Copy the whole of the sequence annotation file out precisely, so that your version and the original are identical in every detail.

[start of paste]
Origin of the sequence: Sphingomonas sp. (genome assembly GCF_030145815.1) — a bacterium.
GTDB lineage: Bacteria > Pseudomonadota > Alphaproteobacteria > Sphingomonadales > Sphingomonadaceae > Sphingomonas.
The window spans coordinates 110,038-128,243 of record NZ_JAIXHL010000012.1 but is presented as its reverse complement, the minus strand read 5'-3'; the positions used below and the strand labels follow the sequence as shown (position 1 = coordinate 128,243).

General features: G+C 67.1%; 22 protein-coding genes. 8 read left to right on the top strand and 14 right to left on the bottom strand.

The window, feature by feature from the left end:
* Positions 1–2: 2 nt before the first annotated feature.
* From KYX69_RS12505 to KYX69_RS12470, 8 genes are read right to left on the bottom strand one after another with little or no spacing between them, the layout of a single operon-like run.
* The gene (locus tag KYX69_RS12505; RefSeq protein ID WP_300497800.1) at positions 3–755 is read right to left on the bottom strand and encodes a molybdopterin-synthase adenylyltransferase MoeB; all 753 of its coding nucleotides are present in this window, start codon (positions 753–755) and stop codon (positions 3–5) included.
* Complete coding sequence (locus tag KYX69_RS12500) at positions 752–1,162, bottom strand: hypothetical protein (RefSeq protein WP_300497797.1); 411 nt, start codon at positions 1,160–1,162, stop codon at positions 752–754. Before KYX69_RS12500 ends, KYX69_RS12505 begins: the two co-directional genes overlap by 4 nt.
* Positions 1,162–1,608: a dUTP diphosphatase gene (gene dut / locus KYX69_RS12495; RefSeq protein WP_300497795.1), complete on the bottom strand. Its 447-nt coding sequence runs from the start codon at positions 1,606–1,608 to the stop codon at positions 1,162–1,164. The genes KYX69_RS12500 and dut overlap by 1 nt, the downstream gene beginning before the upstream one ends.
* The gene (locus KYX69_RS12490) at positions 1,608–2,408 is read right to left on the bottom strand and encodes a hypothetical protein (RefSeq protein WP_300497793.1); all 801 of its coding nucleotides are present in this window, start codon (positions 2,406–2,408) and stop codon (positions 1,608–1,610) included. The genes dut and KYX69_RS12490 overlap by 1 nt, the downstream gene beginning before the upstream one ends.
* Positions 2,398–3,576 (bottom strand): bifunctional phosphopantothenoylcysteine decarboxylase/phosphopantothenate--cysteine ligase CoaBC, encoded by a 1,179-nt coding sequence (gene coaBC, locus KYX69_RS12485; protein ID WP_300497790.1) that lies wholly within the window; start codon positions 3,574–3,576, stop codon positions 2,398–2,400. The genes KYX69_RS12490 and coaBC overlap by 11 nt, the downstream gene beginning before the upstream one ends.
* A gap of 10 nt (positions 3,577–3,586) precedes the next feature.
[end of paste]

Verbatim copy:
Origin of the sequence: Sphingomonas sp. (genome assembly GCF_030145815.1) — a bacterium.
GTDB lineage: Bacteria > Pseudomonadota > Alphaproteobacteria > Sphingomonadales > Sphingomonadaceae > Sphingomonas.
The window spans coordinates 110,038-128,243 of record NZ_JAIXHL010000012.1 but is presented as its reverse complement, the minus strand read 5'-3'; the positions used below and the strand labels follow the sequence as shown (position 1 = coordinate 128,243).

General features: G+C 67.1%; 22 protein-coding genes. 8 read left to right on the top strand and 14 right to left on the bottom strand.

The window, feature by feature from the left end:
* Positions 1–2: 2 nt before the first annotated feature.
* From KYX69_RS12505 to KYX69_RS12470, 8 genes are read right to left on the bottom strand one after another with little or no spacing between them, the layout of a single operon-like run.
* The gene (locus tag KYX69_RS12505; RefSeq protein ID WP_300497800.1) at positions 3–755 is read right to left on the bottom strand and encodes a molybdopterin-synthase adenylyltransferase MoeB; all 753 of its coding nucleotides are present in this window, start codon (positions 753–755) and stop codon (positions 3–5) included.
* Complete coding sequence (locus tag KYX69_RS12500) at positions 752–1,162, bottom strand: hypothetical protein (RefSeq protein WP_300497797.1); 411 nt, start codon at positions 1,160–1,162, stop codon at positions 752–754. Before KYX69_RS12500 ends, KYX69_RS12505 begins: the two co-directional genes overlap by 4 nt.
* Positions 1,162–1,608: a dUTP diphosphatase gene (gene dut / locus KYX69_RS12495; RefSeq protein WP_300497795.1), complete on the bottom strand. Its 447-nt coding sequence runs from the start codon at positions 1,606–1,608 to the stop codon at positions 1,162–1,164. The genes KYX69_RS12500 and dut overlap by 1 nt, the downstream gene beginning before the upstream one ends.
* The gene (locus KYX69_RS12490) at positions 1,608–2,408 is read right to left on the bottom strand and encodes a hypothetical protein (RefSeq protein WP_300497793.1); all 801 of its coding nucleotides are present in this window, start codon (positions 2,406–2,408) and stop codon (positions 1,608–1,610) included. The genes dut and KYX69_RS12490 overlap by 1 nt, the downstream gene beginning before the upstream one ends.
* Positions 2,398–3,576 (bottom strand): bifunctional phosphopantothenoylcysteine decarboxylase/phosphopantothenate--cysteine ligase CoaBC, encoded by a 1,179-nt coding sequence (gene coaBC, locus KYX69_RS12485; protein ID WP_300497790.1) that lies wholly within the window; start codon positions 3,574–3,576, stop codon positions 2,398–2,400. The genes KYX69_RS12490 and coaBC overlap by 11 nt, the downstream gene beginning before the upstream one ends.
* A gap of 10 nt (positions 3,577–3,586) precedes the next feature.